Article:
Another Boy Lost
Oh my nation, In this grievous hour of pain and loss,
Another boy is dead,
This time by our own hand.
Oh my people,
That some of our own could
Commit such an atrocity!
An atrocity by fire.
He was a boy.
Stolen from his family,
Stolen from his people, Stolen from life itself.
G-d of All,
Grant a perfect rest under Your tabernacle of peace
To Muhammad Abu Khdeir
Whose life was cut off by violence
In an act of witless anger and hatred.
Blood is blood.
Breath is breath.
Life is life.
May his memory become a source of
Courage to our nation and our people
To reject racism and hate.
G-d whose name is Peace,
In this hour of grief,
Bless his family with consolation and strength.
Grant them endurance, hope and courage.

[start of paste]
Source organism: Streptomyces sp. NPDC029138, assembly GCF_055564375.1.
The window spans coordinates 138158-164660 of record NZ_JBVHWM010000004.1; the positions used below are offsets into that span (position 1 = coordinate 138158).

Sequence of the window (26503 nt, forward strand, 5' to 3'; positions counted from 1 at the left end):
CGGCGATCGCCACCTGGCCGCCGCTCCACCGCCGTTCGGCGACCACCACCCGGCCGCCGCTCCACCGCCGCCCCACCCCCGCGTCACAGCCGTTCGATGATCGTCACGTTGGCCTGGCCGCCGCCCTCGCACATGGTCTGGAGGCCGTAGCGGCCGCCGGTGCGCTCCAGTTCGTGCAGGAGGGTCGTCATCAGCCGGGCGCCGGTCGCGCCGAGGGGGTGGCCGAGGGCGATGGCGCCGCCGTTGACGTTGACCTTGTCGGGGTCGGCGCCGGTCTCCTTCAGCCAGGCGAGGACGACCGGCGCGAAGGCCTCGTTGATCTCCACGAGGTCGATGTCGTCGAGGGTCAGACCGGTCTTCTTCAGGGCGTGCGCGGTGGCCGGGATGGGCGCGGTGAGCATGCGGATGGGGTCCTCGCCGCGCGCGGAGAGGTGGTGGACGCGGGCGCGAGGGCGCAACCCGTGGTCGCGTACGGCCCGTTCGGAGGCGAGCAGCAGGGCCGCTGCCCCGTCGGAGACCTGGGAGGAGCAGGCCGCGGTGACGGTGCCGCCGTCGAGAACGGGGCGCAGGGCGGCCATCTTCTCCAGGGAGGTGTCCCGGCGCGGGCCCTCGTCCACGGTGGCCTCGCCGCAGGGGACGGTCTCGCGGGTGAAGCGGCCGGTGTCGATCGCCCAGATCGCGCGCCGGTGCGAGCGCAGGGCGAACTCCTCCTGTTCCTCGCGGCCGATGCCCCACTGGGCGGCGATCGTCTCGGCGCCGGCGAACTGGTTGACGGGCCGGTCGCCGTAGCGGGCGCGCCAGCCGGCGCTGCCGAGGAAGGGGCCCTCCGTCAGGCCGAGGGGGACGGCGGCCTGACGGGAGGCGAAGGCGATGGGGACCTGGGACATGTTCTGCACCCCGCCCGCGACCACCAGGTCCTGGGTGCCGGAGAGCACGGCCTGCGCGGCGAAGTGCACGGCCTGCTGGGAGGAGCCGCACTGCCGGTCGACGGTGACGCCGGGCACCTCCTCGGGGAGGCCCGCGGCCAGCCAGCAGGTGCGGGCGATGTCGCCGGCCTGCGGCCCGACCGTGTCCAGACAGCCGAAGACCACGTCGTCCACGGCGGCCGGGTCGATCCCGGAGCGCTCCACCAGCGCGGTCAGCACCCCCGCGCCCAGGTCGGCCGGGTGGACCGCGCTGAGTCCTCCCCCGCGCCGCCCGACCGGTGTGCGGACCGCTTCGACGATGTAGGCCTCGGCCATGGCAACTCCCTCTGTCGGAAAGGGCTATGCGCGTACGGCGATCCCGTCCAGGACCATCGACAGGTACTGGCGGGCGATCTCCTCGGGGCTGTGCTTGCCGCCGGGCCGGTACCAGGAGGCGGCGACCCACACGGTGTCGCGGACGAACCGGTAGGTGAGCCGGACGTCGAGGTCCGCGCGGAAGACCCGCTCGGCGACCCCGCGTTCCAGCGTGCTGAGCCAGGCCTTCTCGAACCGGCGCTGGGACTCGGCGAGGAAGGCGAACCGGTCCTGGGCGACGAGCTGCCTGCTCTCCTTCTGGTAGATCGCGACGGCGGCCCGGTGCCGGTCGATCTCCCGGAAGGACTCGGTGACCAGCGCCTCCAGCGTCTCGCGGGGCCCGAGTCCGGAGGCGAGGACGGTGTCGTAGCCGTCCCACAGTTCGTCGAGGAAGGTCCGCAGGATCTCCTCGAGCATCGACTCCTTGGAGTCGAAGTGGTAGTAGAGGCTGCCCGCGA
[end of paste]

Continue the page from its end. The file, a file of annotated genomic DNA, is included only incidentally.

Let him find peace in the cradle of heaven.
Admit him to Paradise
And protect him from the torment of the grave.
Make his grave spacious and fill it with light.
© 2014 Alden Solovy and tobendlight.com. All rights reserved.
Postscript: In writing this, I selected one line from the Ṣalāt al-Janāzah and removed some language. The line reads in full:
“Oh G-d, admit him to Paradise and protect him from the torment of the grave and the torment of Hell-fire; make his grave spacious and fill it with light.”
I removed the reference to Hell-fire for two reasons: first, because of my discomfort with the language. Second, to avoid a potential misinterpretation by those outside Islam. The original name for this prayer was “Blood is Blood,” also to emphasize that all life is sacred, but after thinking about the prayer, it seemed too harsh of a name for a memorial prayer. Thanks to Rabbi Bob Carroll of Interfaith Encounter here in Israel and Rabbi Ruth Abusch-Magder of Be’chol Lashon in the U.S. for your review and comments. Here’s a link to “They Were Boys: A Yizkor Prayer,” and other prayers for Israel. Please check out my new book, Jewish Prayers of Hope and Healing.
Leaving Jerusalem for Safety